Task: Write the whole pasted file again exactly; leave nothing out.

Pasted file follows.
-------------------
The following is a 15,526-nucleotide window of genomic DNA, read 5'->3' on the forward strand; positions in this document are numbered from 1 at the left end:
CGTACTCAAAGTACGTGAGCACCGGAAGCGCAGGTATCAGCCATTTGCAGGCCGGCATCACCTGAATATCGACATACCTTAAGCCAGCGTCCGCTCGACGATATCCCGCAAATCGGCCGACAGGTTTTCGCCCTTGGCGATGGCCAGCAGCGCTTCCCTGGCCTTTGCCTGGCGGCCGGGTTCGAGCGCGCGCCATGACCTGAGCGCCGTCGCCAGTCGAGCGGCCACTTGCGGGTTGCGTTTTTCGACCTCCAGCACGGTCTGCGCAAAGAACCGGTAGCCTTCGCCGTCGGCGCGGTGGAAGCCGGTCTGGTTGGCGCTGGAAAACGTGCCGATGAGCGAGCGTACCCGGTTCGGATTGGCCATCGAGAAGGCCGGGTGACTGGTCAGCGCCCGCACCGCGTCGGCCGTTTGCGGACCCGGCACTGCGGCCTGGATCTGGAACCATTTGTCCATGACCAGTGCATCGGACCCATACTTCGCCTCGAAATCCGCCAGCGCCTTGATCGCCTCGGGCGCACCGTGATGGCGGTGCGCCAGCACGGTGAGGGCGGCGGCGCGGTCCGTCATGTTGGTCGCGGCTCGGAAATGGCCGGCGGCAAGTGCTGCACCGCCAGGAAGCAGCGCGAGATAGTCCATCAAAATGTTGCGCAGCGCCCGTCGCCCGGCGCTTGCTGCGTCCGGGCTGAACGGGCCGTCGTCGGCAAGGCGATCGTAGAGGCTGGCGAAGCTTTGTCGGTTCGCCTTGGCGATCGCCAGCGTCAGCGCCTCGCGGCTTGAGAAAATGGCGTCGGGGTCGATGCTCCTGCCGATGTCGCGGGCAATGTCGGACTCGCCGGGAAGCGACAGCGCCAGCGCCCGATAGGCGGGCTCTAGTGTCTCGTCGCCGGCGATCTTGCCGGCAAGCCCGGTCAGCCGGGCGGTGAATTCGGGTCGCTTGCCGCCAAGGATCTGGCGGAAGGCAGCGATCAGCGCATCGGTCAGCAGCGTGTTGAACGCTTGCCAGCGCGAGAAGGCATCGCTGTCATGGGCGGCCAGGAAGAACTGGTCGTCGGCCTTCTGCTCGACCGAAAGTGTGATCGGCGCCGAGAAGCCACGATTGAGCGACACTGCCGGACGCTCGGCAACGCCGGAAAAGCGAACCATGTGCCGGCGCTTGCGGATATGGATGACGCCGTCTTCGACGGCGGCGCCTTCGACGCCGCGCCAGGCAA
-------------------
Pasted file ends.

The following is a 15,526-nucleotide window of genomic DNA, read 5'->3' on the forward strand; positions in this document are numbered from 1 at the left end:
CGTACTCAAAGTACGTGAGCACCGGAAGCGCAGGTATCAGCCATTTGCAGGCCGGCATCACCTGAATATCGACATACCTTAAGCCAGCGTCCGCTCGACGATATCCCGCAAATCGGCCGACAGGTTTTCGCCCTTGGCGATGGCCAGCAGCGCTTCCCTGGCCTTTGCCTGGCGGCCGGGTTCGAGCGCGCGCCATGACCTGAGCGCCGTCGCCAGTCGAGCGGCCACTTGCGGGTTGCGTTTTTCGACCTCCAGCACGGTCTGCGCAAAGAACCGGTAGCCTTCGCCGTCGGCGCGGTGGAAGCCGGTCTGGTTGGCGCTGGAAAACGTGCCGATGAGCGAGCGTACCCGGTTCGGATTGGCCATCGAGAAGGCCGGGTGACTGGTCAGCGCCCGCACCGCGTCGGCCGTTTGCGGACCCGGCACTGCGGCCTGGATCTGGAACCATTTGTCCATGACCAGTGCATCGGACCCATACTTCGCCTCGAAATCCGCCAGCGCCTTGATCGCCTCGGGCGCACCGTGATGGCGGTGCGCCAGCACGGTGAGGGCGGCGGCGCGGTCCGTCATGTTGGTCGCGGCTCGGAAATGGCCGGCGGCAAGTGCTGCACCGCCAGGAAGCAGCGCGAGATAGTCCATCAAAATGTTGCGCAGCGCCCGTCGCCCGGCGCTTGCTGCGTCCGGGCTGAACGGGCCGTCGTCGGCAAGGCGATCGTAGAGGCTGGCGAAGCTTTGTCGGTTCGCCTTGGCGATCGCCAGCGTCAGCGCCTCGCGGCTTGAGAAAATGGCGTCGGGGTCGATGCTCCTGCCGATGTCGCGGGCAATGTCGGACTCGCCGGGAAGCGACAGCGCCAGCGCCCGATAGGCGGGCTCTAGTGTCTCGTCGCCGGCGATCTTGCCGGCAAGCCCGGTCAGCCGGGCGGTGAATTCGGGTCGCTTGCCGCCAAGGATCTGGCGGAAGGCAGCGATCAGCGCATCGGTCAGCAGCGTGTTGAACGCTTGCCAGCGCGAGAAGGCATCGCTGTCATGGGCGGCCAGGAAGAACTGGTCGTCGGCCTTCTGCTCGACCGAAAGTGTGATCGGCGCCGAGAAGCCACGATTGAGCGACACTGCCGGACGCTCGGCAACGCCGGAAAAGCGAACCATGTGCCGGCGCTTGCGGATATGGATGACGCCGTCTTCGACGGCGGCGCCTTCGACGCCGCGCCAGGCAA